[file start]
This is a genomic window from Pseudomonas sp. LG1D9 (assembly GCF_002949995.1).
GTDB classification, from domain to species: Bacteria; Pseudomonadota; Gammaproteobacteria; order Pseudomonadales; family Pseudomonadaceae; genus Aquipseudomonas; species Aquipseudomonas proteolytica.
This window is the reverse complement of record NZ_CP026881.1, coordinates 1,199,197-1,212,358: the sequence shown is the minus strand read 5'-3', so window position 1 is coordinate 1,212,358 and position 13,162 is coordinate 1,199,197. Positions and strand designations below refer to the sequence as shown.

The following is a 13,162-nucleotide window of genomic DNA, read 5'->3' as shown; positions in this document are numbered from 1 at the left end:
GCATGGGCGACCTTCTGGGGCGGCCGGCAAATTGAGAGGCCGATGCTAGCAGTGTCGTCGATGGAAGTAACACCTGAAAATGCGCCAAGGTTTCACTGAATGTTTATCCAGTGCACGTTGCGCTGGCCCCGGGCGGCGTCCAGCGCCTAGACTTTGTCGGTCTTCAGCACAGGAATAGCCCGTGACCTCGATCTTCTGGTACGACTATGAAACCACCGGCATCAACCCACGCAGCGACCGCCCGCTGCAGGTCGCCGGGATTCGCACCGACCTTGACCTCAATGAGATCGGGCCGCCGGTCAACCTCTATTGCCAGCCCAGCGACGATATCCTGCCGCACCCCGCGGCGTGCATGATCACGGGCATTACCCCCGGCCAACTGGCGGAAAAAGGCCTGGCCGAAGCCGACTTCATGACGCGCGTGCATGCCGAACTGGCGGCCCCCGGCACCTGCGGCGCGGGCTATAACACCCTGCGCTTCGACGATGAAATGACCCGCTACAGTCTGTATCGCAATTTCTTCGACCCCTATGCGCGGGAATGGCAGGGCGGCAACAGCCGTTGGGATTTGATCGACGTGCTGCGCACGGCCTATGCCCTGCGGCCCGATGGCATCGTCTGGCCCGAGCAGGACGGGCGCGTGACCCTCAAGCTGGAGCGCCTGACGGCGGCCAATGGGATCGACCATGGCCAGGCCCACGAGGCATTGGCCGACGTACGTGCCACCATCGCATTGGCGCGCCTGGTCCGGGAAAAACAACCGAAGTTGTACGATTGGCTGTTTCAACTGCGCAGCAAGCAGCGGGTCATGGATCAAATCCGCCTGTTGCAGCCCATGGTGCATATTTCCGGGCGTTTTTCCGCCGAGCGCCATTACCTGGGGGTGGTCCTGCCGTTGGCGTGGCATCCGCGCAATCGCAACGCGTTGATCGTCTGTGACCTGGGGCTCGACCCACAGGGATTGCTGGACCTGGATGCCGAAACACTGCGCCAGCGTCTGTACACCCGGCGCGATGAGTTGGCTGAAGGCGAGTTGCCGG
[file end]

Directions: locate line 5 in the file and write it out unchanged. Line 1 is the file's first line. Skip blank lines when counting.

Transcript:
GCATGGGCGACCTTCTGGGGCGGCCGGCAAATTGAGAGGCCGATGCTAGCAGTGTCGTCGATGGAAGTAACACCTGAAAATGCGCCAAGGTTTCACTGAATGTTTATCCAGTGCACGTTGCGCTGGCCCCGGGCGGCGTCCAGCGCCTAGACTTTGTCGGTCTTCAGCACAGGAATAGCCCGTGACCTCGATCTTCTGGTACGACTATGAAACCACCGGCATCAACCCACGCAGCGACCGCCCGCTGCAGGTCGCCGGGATTCGCACCGACCTTGACCTCAATGAGATCGGGCCGCCGGTCAACCTCTATTGCCAGCCCAGCGACGATATCCTGCCGCACCCCGCGGCGTGCATGATCACGGGCATTACCCCCGGCCAACTGGCGGAAAAAGGCCTGGCCGAAGCCGACTTCATGACGCGCGTGCATGCCGAACTGGCGGCCCCCGGCACCTGCGGCGCGGGCTATAACACCCTGCGCTTCGACGATGAAATGACCCGCTACAGTCTGTATCGCAATTTCTTCGACCCCTATGCGCGGGAATGGCAGGGCGGCAACAGCCGTTGGGATTTGATCGACGTGCTGCGCACGGCCTATGCCCTGCGGCCCGATGGCATCGTCTGGCCCGAGCAGGACGGGCGCGTGACCCTCAAGCTGGAGCGCCTGACGGCGGCCAATGGGATCGACCATGGCCAGGCCCACGAGGCATTGGCCGACGTACGTGCCACCATCGCATTGGCGCGCCTGGTCCGGGAAAAACAACCGAAGTTGTACGATTGGCTGTTTCAACTGCGCAGCAAGCAGCGGGTCATGGATCAAATCCGCCTGTTGCAGCCCATGGTGCATATTTCCGGGCGTTTTTCCGCCGAGCGCCATTACCTGGGGGTGGTCCTGCCGTTGGCGTGGCATCCGCGCAATCGCAACGCGTTGATCGTCTGTGACCTGGGGCTCGACCCACAGGGATTGCTGGACCTGGATGCCGAAACACTGCGCCAGCGTCTGTACACCCGGCGCGATGAGTTGGCTGAAGGCGAGTTGCCGG